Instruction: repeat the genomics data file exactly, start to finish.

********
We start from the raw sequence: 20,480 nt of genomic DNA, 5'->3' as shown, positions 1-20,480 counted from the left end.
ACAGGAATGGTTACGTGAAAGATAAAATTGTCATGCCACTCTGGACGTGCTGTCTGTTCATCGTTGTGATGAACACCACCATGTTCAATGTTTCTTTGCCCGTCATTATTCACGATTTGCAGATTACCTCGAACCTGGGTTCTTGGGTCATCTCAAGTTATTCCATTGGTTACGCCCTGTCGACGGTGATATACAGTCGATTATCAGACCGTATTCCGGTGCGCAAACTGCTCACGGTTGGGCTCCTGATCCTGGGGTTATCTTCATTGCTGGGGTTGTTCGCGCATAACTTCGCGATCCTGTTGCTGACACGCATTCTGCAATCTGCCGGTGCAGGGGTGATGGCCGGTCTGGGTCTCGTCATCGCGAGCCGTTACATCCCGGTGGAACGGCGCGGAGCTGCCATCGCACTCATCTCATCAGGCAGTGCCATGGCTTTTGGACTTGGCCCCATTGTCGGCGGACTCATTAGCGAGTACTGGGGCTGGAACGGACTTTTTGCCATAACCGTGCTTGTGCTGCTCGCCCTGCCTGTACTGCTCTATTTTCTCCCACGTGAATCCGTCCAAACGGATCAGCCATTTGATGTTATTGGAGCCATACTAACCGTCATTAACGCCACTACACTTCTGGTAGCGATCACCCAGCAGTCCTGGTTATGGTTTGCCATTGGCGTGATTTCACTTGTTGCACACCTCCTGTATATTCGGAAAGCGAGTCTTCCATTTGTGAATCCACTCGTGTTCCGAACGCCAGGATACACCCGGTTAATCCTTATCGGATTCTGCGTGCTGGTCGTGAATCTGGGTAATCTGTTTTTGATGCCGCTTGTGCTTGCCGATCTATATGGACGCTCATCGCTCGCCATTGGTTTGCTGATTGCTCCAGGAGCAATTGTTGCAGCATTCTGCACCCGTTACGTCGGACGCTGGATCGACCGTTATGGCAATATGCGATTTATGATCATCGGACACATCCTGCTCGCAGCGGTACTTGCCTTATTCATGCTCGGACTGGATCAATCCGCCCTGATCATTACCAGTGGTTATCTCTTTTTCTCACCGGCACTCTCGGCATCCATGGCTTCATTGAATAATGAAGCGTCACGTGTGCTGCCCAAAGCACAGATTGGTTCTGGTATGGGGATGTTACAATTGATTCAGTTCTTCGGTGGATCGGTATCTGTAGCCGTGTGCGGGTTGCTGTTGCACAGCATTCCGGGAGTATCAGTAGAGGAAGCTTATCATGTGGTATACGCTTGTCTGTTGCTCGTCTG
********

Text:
We start from the raw sequence: 20,480 nt of genomic DNA, 5'->3' as shown, positions 1-20,480 counted from the left end.
ACAGGAATGGTTACGTGAAAGATAAAATTGTCATGCCACTCTGGACGTGCTGTCTGTTCATCGTTGTGATGAACACCACCATGTTCAATGTTTCTTTGCCCGTCATTATTCACGATTTGCAGATTACCTCGAACCTGGGTTCTTGGGTCATCTCAAGTTATTCCATTGGTTACGCCCTGTCGACGGTGATATACAGTCGATTATCAGACCGTATTCCGGTGCGCAAACTGCTCACGGTTGGGCTCCTGATCCTGGGGTTATCTTCATTGCTGGGGTTGTTCGCGCATAACTTCGCGATCCTGTTGCTGACACGCATTCTGCAATCTGCCGGTGCAGGGGTGATGGCCGGTCTGGGTCTCGTCATCGCGAGCCGTTACATCCCGGTGGAACGGCGCGGAGCTGCCATCGCACTCATCTCATCAGGCAGTGCCATGGCTTTTGGACTTGGCCCCATTGTCGGCGGACTCATTAGCGAGTACTGGGGCTGGAACGGACTTTTTGCCATAACCGTGCTTGTGCTGCTCGCCCTGCCTGTACTGCTCTATTTTCTCCCACGTGAATCCGTCCAAACGGATCAGCCATTTGATGTTATTGGAGCCATACTAACCGTCATTAACGCCACTACACTTCTGGTAGCGATCACCCAGCAGTCCTGGTTATGGTTTGCCATTGGCGTGATTTCACTTGTTGCACACCTCCTGTATATTCGGAAAGCGAGTCTTCCATTTGTGAATCCACTCGTGTTCCGAACGCCAGGATACACCCGGTTAATCCTTATCGGATTCTGCGTGCTGGTCGTGAATCTGGGTAATCTGTTTTTGATGCCGCTTGTGCTTGCCGATCTATATGGACGCTCATCGCTCGCCATTGGTTTGCTGATTGCTCCAGGAGCAATTGTTGCAGCATTCTGCACCCGTTACGTCGGACGCTGGATCGACCGTTATGGCAATATGCGATTTATGATCATCGGACACATCCTGCTCGCAGCGGTACTTGCCTTATTCATGCTCGGACTGGATCAATCCGCCCTGATCATTACCAGTGGTTATCTCTTTTTCTCACCGGCACTCTCGGCATCCATGGCTTCATTGAATAATGAAGCGTCACGTGTGCTGCCCAAAGCACAGATTGGTTCTGGTATGGGGATGTTACAATTGATTCAGTTCTTCGGTGGATCGGTATCTGTAGCCGTGTGCGGGTTGCTGTTGCACAGCATTCCGGGAGTATCAGTAGAGGAAGCTTATCATGTGGTATACGCTTGTCTGTTGCTCGTCTG